The Senate voted along party lines Wednesday afternoon to dismiss the House’s impeachment case against Homeland Security Secretary Alejandro Mayorkas. Within a few hours, congressional Republicans’ yearlong effort to investigate and hold President Joe Biden’s appointee accountable for the crisis of illegal immigration at the southern border ended.

“Democrats concluded that Joe Biden and Alejandro Mayorkas’ defying federal law, ignoring the text of the [immigration] statute, deliberately releasing criminal illegal aliens over and over and over again, that’s just hunky-dory,” Sen. Ted Cruz, R-Texas, said.

Cruz warned that Democrats’ dismissal of the case sends a message to other Biden Cabinet members to ignore the law.  

“It is no longer impeachable in Democrat wonderland when a member of the executive branch openly defies the law,” the Texas Republican said.  

By a vote of 51-48, the Senate rejected the House’s first article of impeachment against Mayorkas, with Sen. Lisa Murkowski, R-Ala., voting present. The Senate then voted 51-49 to reject the second charge against Biden’s homeland security secretary.  

With three independents who vote with them, Democrats hold a 51-49 majority in the Senate.

The House adopted the two articles of impeachment against Mayorkas in February. The first alleged that he failed to secure America’s border and enforce immigration laws. The second alleged that he breached public trust and knowingly made false statements to Congress.  

Senate Majority Leader Chuck Schumer, D-N.Y., said a Senate trial of the case wasn’t necessary because it represents “the least legitimate, least substantive, and most politicized impeachment trial ever in the history of the United States.” 

“The charges brought against Secretary Mayorkas fail to meet the high standards of high crimes and misdemeanors,” Schumer said. “To validate this gross abuse by the House would be a grave mistake and could set a dangerous precedent for the future.”  

However, Senate Minority Leader Mitch McConnell, R-Ky., disagreed with his Democrat colleagues.

In a speech on the Senate floor immediately after the votes, McConnell told colleagues that “it does not make any difference whether our friends on the other side thought [Mayorkas] should have been impeached or not.”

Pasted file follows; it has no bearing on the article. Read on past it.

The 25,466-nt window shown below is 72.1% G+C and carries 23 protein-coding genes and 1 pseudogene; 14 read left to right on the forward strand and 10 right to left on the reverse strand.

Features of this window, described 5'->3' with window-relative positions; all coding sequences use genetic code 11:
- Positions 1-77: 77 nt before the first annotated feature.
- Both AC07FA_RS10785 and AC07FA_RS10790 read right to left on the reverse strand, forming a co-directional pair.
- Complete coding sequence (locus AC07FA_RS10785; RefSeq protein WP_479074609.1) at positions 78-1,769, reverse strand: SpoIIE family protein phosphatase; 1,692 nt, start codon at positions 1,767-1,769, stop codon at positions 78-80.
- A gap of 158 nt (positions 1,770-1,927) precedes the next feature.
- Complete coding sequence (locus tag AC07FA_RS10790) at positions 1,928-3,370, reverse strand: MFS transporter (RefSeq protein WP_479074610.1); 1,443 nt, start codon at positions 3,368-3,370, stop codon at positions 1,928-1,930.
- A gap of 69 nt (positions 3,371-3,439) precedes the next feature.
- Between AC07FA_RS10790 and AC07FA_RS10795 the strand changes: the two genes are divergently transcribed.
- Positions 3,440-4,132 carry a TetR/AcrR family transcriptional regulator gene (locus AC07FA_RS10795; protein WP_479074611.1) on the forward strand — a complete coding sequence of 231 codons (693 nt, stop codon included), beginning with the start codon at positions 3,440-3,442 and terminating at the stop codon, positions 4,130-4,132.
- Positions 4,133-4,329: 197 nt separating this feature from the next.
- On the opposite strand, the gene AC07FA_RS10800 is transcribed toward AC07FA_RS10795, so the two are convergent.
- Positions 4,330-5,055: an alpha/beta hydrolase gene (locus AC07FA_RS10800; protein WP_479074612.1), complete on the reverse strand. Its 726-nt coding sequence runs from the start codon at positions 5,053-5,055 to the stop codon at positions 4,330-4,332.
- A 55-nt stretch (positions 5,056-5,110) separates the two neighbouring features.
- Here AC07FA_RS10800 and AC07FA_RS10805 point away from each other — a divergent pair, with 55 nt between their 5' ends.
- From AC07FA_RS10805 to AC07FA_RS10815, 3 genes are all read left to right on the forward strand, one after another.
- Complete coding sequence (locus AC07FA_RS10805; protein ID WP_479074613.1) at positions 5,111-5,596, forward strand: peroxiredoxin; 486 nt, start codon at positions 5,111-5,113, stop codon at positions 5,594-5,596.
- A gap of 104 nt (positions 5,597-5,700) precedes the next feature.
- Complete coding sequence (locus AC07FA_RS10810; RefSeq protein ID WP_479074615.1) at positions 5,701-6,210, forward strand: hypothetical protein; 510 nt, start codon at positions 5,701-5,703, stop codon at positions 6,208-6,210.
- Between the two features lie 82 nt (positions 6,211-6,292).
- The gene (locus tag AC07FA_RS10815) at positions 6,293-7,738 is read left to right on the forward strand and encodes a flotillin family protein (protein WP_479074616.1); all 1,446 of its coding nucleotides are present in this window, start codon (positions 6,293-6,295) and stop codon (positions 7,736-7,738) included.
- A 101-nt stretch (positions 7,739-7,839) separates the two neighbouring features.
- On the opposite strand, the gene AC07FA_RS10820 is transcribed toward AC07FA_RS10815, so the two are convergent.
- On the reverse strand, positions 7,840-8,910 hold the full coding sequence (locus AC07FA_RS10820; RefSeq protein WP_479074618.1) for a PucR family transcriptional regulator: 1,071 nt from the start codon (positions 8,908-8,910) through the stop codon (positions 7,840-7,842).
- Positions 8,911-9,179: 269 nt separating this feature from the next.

“He was. And by doing what we just did, we have in effect ignored the directions of the House, which were to have a trial,”  the Kentucky Republican said. “This is a day that’s not a proud day in the history of the Senate.”

After the vote, Sen. Mike Lee, R-Utah, lamented on the Senate floor that “nothing like this has ever occurred.”  

“We’ve been given a duty, we’ve been given the sole, exclusive power to try all impeachments. Try all impeachments,” Lee stressed. “Not some of them, not just those with which we happen to agree, not just those that we are happy that the House of Representatives undertook to prosecute, but all.”

The Senate’s dismissal of the case against Mayorkas comes after Republicans on the House Homeland Security Committee conducted about a dozen hearings examining Mayorkas’ handling of border security and published six reports condemning the Department of Homeland Security chief for it.

“The Senate had an obligation to conduct a full trial, hear the evidence, and render a verdict,” Rep. Mark Green, R-Tenn., chairman of the Homeland Security Committee, said in a written statement after the upper chamber dismissed the case. 

“However, just as Secretary Mayorkas has grievously failed in his constitutional duty, now so has the Senate,” Green said. “Instead of addressing the serious charges against Secretary Mayorkas, the upper chamber has chosen to neglect its responsibility. This is an unprecedented failure by the Senate to do its duty, which, for the first time in our history, has outright refused to conduct an impeachment trial when given the opportunity to do so.”